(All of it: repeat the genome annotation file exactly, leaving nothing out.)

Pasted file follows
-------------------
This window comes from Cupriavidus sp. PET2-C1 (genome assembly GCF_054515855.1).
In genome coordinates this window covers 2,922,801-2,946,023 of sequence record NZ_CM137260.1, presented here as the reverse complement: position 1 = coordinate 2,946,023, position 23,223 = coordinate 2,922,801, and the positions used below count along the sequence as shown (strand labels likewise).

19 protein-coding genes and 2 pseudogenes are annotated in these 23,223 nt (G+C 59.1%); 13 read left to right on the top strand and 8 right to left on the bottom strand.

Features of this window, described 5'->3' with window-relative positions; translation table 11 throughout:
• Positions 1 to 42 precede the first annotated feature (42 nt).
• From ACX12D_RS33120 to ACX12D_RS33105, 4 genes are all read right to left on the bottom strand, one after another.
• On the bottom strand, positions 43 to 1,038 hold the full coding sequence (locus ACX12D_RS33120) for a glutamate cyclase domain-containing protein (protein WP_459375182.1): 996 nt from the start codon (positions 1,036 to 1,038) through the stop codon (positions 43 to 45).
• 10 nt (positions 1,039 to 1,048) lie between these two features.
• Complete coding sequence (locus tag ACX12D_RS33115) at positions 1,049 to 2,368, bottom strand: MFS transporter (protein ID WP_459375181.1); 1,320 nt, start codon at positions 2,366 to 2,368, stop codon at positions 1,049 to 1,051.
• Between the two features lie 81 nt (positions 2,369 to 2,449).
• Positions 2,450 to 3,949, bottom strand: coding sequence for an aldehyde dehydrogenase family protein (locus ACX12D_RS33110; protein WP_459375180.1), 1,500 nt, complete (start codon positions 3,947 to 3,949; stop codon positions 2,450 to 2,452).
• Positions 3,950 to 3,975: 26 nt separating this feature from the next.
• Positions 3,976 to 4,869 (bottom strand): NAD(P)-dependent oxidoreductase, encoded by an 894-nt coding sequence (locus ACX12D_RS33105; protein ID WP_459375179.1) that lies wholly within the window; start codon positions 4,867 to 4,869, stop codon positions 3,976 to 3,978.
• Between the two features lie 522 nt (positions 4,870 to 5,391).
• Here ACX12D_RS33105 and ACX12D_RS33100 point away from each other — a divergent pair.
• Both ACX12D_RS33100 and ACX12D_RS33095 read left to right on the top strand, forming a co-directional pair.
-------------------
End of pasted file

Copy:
This window comes from Cupriavidus sp. PET2-C1 (genome assembly GCF_054515855.1).
In genome coordinates this window covers 2,922,801-2,946,023 of sequence record NZ_CM137260.1, presented here as the reverse complement: position 1 = coordinate 2,946,023, position 23,223 = coordinate 2,922,801, and the positions used below count along the sequence as shown (strand labels likewise).

19 protein-coding genes and 2 pseudogenes are annotated in these 23,223 nt (G+C 59.1%); 13 read left to right on the top strand and 8 right to left on the bottom strand.

Features of this window, described 5'->3' with window-relative positions; translation table 11 throughout:
• Positions 1 to 42 precede the first annotated feature (42 nt).
• From ACX12D_RS33120 to ACX12D_RS33105, 4 genes are all read right to left on the bottom strand, one after another.
• On the bottom strand, positions 43 to 1,038 hold the full coding sequence (locus ACX12D_RS33120) for a glutamate cyclase domain-containing protein (protein WP_459375182.1): 996 nt from the start codon (positions 1,036 to 1,038) through the stop codon (positions 43 to 45).
• 10 nt (positions 1,039 to 1,048) lie between these two features.
• Complete coding sequence (locus tag ACX12D_RS33115) at positions 1,049 to 2,368, bottom strand: MFS transporter (protein ID WP_459375181.1); 1,320 nt, start codon at positions 2,366 to 2,368, stop codon at positions 1,049 to 1,051.
• Between the two features lie 81 nt (positions 2,369 to 2,449).
• Positions 2,450 to 3,949, bottom strand: coding sequence for an aldehyde dehydrogenase family protein (locus ACX12D_RS33110; protein WP_459375180.1), 1,500 nt, complete (start codon positions 3,947 to 3,949; stop codon positions 2,450 to 2,452).
• Positions 3,950 to 3,975: 26 nt separating this feature from the next.
• Positions 3,976 to 4,869 (bottom strand): NAD(P)-dependent oxidoreductase, encoded by an 894-nt coding sequence (locus ACX12D_RS33105; protein ID WP_459375179.1) that lies wholly within the window; start codon positions 4,867 to 4,869, stop codon positions 3,976 to 3,978.
• Between the two features lie 522 nt (positions 4,870 to 5,391).
• Here ACX12D_RS33105 and ACX12D_RS33100 point away from each other — a divergent pair.
• Both ACX12D_RS33100 and ACX12D_RS33095 read left to right on the top strand, forming a co-directional pair.